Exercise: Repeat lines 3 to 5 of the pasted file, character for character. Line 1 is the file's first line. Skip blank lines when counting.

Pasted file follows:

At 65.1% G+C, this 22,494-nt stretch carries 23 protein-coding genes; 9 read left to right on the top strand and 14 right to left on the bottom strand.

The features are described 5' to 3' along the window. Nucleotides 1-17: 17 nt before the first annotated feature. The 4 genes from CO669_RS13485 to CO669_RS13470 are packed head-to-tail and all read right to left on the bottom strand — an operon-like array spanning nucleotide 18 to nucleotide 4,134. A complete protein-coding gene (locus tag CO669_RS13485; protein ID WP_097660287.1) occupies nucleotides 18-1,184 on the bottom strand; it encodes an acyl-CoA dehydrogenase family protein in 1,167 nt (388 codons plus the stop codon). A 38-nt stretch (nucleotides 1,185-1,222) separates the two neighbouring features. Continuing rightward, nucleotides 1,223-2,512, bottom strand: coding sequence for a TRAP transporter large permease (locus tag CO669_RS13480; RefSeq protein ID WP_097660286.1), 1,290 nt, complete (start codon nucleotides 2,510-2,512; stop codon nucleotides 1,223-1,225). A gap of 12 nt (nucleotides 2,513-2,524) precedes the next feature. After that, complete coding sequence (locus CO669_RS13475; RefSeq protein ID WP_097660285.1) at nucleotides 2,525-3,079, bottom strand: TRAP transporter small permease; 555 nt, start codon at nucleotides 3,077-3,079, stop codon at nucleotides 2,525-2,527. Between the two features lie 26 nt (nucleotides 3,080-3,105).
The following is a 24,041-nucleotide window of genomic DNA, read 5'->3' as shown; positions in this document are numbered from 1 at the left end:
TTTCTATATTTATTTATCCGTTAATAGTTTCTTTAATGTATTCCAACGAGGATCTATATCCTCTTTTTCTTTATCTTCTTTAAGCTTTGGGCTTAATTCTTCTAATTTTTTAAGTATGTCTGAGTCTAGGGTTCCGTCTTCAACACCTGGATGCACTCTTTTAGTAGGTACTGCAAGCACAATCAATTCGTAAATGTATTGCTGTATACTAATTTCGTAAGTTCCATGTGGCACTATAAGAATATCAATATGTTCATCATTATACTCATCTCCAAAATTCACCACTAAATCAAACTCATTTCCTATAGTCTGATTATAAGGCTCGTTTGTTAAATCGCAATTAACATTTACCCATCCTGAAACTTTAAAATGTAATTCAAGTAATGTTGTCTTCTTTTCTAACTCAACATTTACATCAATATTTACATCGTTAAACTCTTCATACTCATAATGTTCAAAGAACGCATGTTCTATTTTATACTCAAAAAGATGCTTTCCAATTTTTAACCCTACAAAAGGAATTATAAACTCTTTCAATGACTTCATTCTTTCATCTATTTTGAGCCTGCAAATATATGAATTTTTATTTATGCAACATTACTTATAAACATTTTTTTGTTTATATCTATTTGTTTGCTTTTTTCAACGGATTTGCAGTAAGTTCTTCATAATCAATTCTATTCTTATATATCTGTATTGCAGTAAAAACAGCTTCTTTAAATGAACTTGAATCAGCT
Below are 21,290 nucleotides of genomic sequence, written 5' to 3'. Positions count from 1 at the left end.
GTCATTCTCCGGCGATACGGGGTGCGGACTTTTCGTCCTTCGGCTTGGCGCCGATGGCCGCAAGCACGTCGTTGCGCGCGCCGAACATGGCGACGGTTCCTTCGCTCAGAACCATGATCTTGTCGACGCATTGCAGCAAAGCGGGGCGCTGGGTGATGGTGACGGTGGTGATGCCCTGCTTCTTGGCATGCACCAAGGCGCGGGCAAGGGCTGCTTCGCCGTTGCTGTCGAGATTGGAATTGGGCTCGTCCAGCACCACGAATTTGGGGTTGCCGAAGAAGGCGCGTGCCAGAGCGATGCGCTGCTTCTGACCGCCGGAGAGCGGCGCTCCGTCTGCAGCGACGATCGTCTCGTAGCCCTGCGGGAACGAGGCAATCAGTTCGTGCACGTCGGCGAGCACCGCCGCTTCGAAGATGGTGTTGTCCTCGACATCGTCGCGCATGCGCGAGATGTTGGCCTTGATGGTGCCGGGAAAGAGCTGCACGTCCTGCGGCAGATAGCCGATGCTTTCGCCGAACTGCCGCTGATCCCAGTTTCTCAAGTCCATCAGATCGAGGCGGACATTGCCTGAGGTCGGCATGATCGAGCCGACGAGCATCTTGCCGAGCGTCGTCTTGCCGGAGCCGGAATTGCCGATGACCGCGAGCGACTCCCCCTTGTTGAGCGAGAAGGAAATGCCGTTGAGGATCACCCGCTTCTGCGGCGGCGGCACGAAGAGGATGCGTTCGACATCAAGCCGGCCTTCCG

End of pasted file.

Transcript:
The following is a 24,041-nucleotide window of genomic DNA, read 5'->3' as shown; positions in this document are numbered from 1 at the left end:
TTTCTATATTTATTTATCCGTTAATAGTTTCTTTAATGTATTCCAACGAGGATCTATATCCTCTTTTTCTTTATCTTCTTTAAGCTTTGGGCTTAATTCTTCTAATTTTTTAAGTATGTCTGAGTCTAGGGTTCCGTCTTCAACACCTGGATGCACTCTTTTAGTAGGTACTGCAAGCACAATCAATTCGTAAATGTATTGCTGTATACTAATTTCGTAAGTTCCATGTGGCACTATAAGAATATCAATATGTTCATCATTATACTCATCTCCAAAATTCACCACTAAATCAAACTCATTTCCTATAGTCTGATTATAAGGCTCGTTTGTTAAATCGCAATTAACATTTACCCATCCTGAAACTTTAAAATGTAATTCAAGTAATGTTGTCTTCTTTTCTAACTCAACATTTACATCAATATTTACATCGTTAAACTCTTCATACTCATAATGTTCAAAGAACGCATGTTCTATTTTATACTCAAAAAGATGCTTTCCAATTTTTAACCCTACAAAAGGAATTATAAACTCTTTCAATGACTTCATTCTTTCATCTATTTTGAGCCTGCAAATATATGAATTTTTATTTATGCAACATTACTTATAAACATTTTTTTGTTTATATCTATTTGTTTGCTTTTTTCAACGGATTTGCAGTAAGTTCTTCATAATCAATTCTATTCTTATATATCTGTATTGCAGTAAAAACAGCTTCTTTAAATGAACTTGAATCAGCT
Below are 21,290 nucleotides of genomic sequence, written 5' to 3'. Positions count from 1 at the left end.